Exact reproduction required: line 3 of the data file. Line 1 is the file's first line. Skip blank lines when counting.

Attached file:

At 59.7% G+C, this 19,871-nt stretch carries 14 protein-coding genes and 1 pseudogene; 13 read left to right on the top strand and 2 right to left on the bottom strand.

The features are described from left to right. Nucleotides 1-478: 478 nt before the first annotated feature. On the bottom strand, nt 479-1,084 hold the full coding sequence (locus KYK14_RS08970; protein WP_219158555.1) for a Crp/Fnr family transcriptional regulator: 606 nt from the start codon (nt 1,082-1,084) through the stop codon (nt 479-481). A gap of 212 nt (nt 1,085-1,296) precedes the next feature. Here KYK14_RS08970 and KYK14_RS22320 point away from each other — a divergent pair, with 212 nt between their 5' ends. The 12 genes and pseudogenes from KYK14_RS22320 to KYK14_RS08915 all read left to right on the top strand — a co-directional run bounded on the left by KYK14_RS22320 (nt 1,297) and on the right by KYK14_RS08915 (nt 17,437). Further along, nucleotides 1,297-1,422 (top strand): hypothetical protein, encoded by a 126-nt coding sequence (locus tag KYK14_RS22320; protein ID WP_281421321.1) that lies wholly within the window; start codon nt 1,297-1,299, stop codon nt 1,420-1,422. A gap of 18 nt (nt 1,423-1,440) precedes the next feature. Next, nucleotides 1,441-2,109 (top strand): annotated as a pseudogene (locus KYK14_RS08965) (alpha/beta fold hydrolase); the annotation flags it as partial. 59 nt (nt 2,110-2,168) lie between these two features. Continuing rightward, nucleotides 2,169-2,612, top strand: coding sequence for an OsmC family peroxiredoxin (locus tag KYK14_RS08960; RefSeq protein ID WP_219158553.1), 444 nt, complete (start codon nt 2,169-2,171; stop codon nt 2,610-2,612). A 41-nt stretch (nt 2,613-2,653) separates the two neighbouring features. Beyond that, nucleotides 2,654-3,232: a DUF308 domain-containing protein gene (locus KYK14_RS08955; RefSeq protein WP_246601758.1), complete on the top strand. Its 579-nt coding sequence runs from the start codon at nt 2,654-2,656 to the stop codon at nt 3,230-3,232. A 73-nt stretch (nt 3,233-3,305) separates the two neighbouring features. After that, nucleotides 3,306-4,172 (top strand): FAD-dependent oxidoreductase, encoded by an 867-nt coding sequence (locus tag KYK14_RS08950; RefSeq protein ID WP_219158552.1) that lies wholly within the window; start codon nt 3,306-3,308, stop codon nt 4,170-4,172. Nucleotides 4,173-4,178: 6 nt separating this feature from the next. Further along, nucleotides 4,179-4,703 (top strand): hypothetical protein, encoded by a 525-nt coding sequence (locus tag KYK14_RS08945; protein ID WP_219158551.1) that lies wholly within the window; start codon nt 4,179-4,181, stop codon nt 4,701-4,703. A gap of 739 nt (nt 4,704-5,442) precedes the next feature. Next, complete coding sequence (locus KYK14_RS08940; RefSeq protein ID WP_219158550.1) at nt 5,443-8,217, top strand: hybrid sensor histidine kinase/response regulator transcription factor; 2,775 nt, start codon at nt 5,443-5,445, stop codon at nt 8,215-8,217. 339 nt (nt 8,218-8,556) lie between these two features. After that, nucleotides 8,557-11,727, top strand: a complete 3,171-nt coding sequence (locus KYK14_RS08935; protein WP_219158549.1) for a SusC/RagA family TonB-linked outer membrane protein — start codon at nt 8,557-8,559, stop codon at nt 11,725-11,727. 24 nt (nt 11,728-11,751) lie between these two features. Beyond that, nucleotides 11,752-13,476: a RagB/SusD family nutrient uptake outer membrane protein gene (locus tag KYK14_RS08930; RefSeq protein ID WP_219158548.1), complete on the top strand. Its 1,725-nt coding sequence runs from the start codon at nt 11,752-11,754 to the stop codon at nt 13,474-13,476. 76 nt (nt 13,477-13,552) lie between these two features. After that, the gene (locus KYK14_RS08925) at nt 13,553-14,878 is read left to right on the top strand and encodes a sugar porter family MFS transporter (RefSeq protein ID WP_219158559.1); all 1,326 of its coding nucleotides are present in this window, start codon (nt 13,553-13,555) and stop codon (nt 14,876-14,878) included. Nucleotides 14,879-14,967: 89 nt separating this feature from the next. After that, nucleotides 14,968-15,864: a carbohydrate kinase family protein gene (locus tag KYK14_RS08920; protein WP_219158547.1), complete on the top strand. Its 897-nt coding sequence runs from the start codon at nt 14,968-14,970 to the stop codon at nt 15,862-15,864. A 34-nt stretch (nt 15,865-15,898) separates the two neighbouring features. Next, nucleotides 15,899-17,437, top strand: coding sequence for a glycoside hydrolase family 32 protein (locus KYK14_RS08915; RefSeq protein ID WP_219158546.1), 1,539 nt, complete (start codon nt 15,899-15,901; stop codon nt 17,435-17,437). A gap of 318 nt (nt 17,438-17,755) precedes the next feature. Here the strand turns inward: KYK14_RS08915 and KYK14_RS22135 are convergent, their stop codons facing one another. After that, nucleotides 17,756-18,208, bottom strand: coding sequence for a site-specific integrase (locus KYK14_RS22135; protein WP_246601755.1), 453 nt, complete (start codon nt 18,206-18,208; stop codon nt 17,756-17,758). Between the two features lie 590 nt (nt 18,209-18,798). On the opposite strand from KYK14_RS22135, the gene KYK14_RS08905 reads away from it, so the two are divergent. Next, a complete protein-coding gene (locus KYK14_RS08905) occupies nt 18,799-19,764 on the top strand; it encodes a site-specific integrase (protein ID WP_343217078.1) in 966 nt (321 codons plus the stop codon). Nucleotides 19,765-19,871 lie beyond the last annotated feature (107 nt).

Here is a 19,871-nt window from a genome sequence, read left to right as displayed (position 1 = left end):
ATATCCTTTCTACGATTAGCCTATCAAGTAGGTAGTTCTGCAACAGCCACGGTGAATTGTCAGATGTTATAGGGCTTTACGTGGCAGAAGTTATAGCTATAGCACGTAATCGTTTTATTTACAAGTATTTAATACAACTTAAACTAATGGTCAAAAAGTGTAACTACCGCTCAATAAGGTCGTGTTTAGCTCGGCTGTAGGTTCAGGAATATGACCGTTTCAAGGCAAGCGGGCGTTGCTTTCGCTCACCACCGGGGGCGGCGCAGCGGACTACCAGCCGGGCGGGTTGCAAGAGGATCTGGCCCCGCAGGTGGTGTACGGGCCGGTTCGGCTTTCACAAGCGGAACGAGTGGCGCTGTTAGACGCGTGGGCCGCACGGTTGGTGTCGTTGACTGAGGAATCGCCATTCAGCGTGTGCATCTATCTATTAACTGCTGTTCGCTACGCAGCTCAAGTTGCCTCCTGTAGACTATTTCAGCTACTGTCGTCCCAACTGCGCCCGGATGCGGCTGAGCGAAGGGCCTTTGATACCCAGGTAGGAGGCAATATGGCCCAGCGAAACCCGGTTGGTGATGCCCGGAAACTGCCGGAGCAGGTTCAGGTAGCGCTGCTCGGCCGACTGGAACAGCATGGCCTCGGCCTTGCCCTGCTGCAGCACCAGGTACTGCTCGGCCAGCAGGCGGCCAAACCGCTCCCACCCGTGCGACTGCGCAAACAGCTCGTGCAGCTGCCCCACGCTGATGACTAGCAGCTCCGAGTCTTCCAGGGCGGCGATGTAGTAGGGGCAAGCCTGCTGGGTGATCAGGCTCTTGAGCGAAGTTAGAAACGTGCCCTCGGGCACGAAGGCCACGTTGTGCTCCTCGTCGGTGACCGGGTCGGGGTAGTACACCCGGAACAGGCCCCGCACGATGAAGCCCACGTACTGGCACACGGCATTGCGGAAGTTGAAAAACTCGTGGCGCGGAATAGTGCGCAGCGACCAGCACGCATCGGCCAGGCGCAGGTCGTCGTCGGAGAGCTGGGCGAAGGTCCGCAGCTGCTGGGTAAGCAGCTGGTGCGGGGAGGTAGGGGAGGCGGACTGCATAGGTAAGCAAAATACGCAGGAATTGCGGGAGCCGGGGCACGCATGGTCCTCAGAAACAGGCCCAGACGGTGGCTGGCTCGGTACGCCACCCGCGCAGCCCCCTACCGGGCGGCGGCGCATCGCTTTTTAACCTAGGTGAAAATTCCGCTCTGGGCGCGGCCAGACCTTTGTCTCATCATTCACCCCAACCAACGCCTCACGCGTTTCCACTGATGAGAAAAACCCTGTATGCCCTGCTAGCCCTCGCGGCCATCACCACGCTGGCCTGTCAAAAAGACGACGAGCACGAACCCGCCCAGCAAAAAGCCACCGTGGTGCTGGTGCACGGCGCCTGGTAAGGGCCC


Here is a 19,871-nt window from a genome sequence, read left to right as displayed (position 1 = left end):